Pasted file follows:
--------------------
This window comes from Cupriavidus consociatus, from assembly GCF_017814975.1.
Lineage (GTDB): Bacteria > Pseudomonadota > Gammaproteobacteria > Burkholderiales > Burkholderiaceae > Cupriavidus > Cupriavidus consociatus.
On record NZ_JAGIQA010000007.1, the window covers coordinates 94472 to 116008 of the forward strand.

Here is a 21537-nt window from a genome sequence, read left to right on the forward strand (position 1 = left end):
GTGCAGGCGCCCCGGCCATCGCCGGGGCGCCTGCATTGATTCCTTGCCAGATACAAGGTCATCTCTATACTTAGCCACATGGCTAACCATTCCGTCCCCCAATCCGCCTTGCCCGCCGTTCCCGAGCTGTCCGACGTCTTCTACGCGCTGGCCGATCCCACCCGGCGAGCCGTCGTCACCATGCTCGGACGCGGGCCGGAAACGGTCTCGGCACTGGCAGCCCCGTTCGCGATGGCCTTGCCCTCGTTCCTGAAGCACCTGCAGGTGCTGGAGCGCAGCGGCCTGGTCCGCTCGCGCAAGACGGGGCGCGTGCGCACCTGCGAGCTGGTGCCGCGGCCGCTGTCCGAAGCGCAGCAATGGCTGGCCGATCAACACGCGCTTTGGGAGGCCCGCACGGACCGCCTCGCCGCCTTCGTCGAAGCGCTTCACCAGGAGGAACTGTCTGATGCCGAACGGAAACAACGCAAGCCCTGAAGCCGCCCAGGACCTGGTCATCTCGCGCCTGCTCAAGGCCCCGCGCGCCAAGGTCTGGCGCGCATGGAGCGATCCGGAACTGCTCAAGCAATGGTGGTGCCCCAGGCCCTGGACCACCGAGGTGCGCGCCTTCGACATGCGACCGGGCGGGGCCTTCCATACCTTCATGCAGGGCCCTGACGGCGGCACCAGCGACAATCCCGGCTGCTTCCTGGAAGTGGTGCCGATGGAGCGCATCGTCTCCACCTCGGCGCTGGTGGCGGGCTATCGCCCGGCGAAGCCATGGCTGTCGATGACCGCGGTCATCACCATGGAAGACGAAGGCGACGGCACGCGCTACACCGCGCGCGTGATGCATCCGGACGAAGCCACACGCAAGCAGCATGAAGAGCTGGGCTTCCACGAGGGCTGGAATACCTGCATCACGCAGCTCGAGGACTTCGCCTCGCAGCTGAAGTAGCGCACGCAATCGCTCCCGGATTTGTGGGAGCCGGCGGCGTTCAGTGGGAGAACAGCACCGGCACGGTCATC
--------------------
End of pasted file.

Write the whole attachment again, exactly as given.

This window comes from Cupriavidus consociatus, from assembly GCF_017814975.1.
Lineage (GTDB): Bacteria > Pseudomonadota > Gammaproteobacteria > Burkholderiales > Burkholderiaceae > Cupriavidus > Cupriavidus consociatus.
On record NZ_JAGIQA010000007.1, the window covers coordinates 94472 to 116008 of the forward strand.

Here is a 21537-nt window from a genome sequence, read left to right on the forward strand (position 1 = left end):
GTGCAGGCGCCCCGGCCATCGCCGGGGCGCCTGCATTGATTCCTTGCCAGATACAAGGTCATCTCTATACTTAGCCACATGGCTAACCATTCCGTCCCCCAATCCGCCTTGCCCGCCGTTCCCGAGCTGTCCGACGTCTTCTACGCGCTGGCCGATCCCACCCGGCGAGCCGTCGTCACCATGCTCGGACGCGGGCCGGAAACGGTCTCGGCACTGGCAGCCCCGTTCGCGATGGCCTTGCCCTCGTTCCTGAAGCACCTGCAGGTGCTGGAGCGCAGCGGCCTGGTCCGCTCGCGCAAGACGGGGCGCGTGCGCACCTGCGAGCTGGTGCCGCGGCCGCTGTCCGAAGCGCAGCAATGGCTGGCCGATCAACACGCGCTTTGGGAGGCCCGCACGGACCGCCTCGCCGCCTTCGTCGAAGCGCTTCACCAGGAGGAACTGTCTGATGCCGAACGGAAACAACGCAAGCCCTGAAGCCGCCCAGGACCTGGTCATCTCGCGCCTGCTCAAGGCCCCGCGCGCCAAGGTCTGGCGCGCATGGAGCGATCCGGAACTGCTCAAGCAATGGTGGTGCCCCAGGCCCTGGACCACCGAGGTGCGCGCCTTCGACATGCGACCGGGCGGGGCCTTCCATACCTTCATGCAGGGCCCTGACGGCGGCACCAGCGACAATCCCGGCTGCTTCCTGGAAGTGGTGCCGATGGAGCGCATCGTCTCCACCTCGGCGCTGGTGGCGGGCTATCGCCCGGCGAAGCCATGGCTGTCGATGACCGCGGTCATCACCATGGAAGACGAAGGCGACGGCACGCGCTACACCGCGCGCGTGATGCATCCGGACGAAGCCACACGCAAGCAGCATGAAGAGCTGGGCTTCCACGAGGGCTGGAATACCTGCATCACGCAGCTCGAGGACTTCGCCTCGCAGCTGAAGTAGCGCACGCAATCGCTCCCGGATTTGTGGGAGCCGGCGGCGTTCAGTGGGAGAACAGCACCGGCACGGTCATC